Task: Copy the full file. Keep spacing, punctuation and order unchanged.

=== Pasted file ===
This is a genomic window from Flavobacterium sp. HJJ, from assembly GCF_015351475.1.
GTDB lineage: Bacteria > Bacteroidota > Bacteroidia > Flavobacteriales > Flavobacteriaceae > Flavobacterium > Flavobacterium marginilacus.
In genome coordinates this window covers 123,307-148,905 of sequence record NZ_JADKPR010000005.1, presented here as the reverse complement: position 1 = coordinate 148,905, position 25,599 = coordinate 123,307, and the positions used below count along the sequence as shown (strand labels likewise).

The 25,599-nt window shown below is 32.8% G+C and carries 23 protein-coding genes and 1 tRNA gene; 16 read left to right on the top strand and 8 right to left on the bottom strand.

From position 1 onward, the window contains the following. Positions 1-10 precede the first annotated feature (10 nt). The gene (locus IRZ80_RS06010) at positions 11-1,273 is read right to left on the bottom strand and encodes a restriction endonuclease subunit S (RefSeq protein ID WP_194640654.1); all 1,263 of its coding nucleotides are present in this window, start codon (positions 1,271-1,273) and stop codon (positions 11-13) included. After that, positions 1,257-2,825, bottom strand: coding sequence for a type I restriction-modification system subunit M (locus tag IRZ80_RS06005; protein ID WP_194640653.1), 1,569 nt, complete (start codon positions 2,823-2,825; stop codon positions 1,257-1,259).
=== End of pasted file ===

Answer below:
This is a genomic window from Flavobacterium sp. HJJ, from assembly GCF_015351475.1.
GTDB lineage: Bacteria > Bacteroidota > Bacteroidia > Flavobacteriales > Flavobacteriaceae > Flavobacterium > Flavobacterium marginilacus.
In genome coordinates this window covers 123,307-148,905 of sequence record NZ_JADKPR010000005.1, presented here as the reverse complement: position 1 = coordinate 148,905, position 25,599 = coordinate 123,307, and the positions used below count along the sequence as shown (strand labels likewise).

The 25,599-nt window shown below is 32.8% G+C and carries 23 protein-coding genes and 1 tRNA gene; 16 read left to right on the top strand and 8 right to left on the bottom strand.

From position 1 onward, the window contains the following. Positions 1-10 precede the first annotated feature (10 nt). The gene (locus IRZ80_RS06010) at positions 11-1,273 is read right to left on the bottom strand and encodes a restriction endonuclease subunit S (RefSeq protein ID WP_194640654.1); all 1,263 of its coding nucleotides are present in this window, start codon (positions 1,271-1,273) and stop codon (positions 11-13) included. After that, positions 1,257-2,825, bottom strand: coding sequence for a type I restriction-modification system subunit M (locus tag IRZ80_RS06005; protein ID WP_194640653.1), 1,569 nt, complete (start codon positions 2,823-2,825; stop codon positions 1,257-1,259).